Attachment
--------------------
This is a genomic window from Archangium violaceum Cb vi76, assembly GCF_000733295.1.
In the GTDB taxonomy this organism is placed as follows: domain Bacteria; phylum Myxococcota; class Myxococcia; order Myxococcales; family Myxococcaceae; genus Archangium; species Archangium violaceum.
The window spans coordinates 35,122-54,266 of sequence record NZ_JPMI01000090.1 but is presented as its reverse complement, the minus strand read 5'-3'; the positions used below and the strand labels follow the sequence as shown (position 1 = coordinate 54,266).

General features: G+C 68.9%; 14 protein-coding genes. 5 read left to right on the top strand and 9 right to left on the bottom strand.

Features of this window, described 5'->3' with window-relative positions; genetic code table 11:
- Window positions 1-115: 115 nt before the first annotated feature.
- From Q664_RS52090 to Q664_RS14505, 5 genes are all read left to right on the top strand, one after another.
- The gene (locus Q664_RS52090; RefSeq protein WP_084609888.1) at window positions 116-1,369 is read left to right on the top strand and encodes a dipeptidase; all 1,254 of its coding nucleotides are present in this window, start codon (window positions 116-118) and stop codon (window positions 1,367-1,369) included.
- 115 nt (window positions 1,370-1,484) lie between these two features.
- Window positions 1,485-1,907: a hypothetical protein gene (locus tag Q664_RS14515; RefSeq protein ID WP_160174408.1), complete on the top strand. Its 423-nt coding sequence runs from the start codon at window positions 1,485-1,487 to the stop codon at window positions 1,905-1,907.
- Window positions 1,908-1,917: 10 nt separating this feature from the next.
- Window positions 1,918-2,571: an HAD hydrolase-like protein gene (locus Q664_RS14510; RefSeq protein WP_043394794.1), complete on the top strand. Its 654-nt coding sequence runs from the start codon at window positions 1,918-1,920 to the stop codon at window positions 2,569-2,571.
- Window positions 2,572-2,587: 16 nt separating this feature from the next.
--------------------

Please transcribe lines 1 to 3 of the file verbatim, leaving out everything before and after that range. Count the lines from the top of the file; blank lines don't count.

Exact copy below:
This is a genomic window from Archangium violaceum Cb vi76, assembly GCF_000733295.1.
In the GTDB taxonomy this organism is placed as follows: domain Bacteria; phylum Myxococcota; class Myxococcia; order Myxococcales; family Myxococcaceae; genus Archangium; species Archangium violaceum.
The window spans coordinates 35,122-54,266 of sequence record NZ_JPMI01000090.1 but is presented as its reverse complement, the minus strand read 5'-3'; the positions used below and the strand labels follow the sequence as shown (position 1 = coordinate 54,266).